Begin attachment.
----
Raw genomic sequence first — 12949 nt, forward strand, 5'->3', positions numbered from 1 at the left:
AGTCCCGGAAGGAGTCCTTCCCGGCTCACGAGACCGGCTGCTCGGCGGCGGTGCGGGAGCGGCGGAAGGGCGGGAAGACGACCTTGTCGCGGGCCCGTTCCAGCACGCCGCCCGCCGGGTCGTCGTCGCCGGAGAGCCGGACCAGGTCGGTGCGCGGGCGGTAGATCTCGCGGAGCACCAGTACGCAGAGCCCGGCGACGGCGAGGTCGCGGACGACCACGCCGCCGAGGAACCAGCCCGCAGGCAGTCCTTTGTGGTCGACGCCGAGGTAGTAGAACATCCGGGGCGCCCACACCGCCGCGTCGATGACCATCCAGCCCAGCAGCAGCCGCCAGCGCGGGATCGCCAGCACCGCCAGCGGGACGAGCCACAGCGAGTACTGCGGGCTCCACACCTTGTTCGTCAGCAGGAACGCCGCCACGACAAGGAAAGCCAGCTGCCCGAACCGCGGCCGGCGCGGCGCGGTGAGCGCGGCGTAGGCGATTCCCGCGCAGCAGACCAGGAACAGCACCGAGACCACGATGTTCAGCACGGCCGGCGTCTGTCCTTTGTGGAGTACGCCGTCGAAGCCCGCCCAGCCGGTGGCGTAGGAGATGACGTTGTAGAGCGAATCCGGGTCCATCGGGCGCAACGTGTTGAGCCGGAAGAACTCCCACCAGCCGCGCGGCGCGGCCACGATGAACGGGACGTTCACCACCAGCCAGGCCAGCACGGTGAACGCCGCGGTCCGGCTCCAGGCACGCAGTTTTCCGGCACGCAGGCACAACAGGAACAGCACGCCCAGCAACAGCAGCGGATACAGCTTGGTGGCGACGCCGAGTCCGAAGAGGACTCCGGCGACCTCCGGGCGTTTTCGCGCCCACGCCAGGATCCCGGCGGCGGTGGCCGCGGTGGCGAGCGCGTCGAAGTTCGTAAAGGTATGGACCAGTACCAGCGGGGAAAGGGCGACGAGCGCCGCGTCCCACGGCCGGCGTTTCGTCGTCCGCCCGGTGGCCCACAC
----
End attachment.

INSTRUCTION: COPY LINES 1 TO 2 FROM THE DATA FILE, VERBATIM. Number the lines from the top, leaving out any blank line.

Raw genomic sequence first — 12949 nt, forward strand, 5'->3', positions numbered from 1 at the left:
AGTCCCGGAAGGAGTCCTTCCCGGCTCACGAGACCGGCTGCTCGGCGGCGGTGCGGGAGCGGCGGAAGGGCGGGAAGACGACCTTGTCGCGGGCCCGTTCCAGCACGCCGCCCGCCGGGTCGTCGTCGCCGGAGAGCCGGACCAGGTCGGTGCGCGGGCGGTAGATCTCGCGGAGCACCAGTACGCAGAGCCCGGCGACGGCGAGGTCGCGGACGACCACGCCGCCGAGGAACCAGCCCGCAGGCAGTCCTTTGTGGTCGACGCCGAGGTAGTAGAACATCCGGGGCGCCCACACCGCCGCGTCGATGACCATCCAGCCCAGCAGCAGCCGCCAGCGCGGGATCGCCAGCACCGCCAGCGGGACGAGCCACAGCGAGTACTGCGGGCTCCACACCTTGTTCGTCAGCAGGAACGCCGCCACGACAAGGAAAGCCAGCTGCCCGAACCGCGGCCGGCGCGGCGCGGTGAGCGCGGCGTAGGCGATTCCCGCGCAGCAGACCAGGAACAGCACCGAGACCACGATGTTCAGCACGGCCGGCGTCTGTCCTTTGTGGAGTACGCCGTCGAAGCCCGCCCAGCCGGTGGCGTAGGAGATGACGTTGTAGAGCGAATCCGGGTCCATCGGGCGCAACGTGTTGAGCCGGAAGAACTCCCACCAGCCGCGCGGCGCGGCCACGATGAACGGGACGTTCACCACCAGCCAGGCCAGCACGGTGAACGCCGCGGTCCGGCTCCAGGCACGCAGTTTTCCGGCACGCAGGCACAACAGGAACAGCACGCCCAGCAACAGCAGCGGATACAGCTTGGTGGCGACGCCGAGTCCGAAGAGGACTCCGGCGACCTCCGGGCGTTTTCGCGCCCACGCCAGGATCCCGGCGGCGGTGGCCGCGGTGGCGAGCGCGTCGAAGTTCGTAAAGGTATGGACCAGTACCAGCGGGGAAAGGGCGACGAGCGCCGCGTCCCACGGCCGGCGTTTCGTCGTCCGCCCGGTGGCCCACAC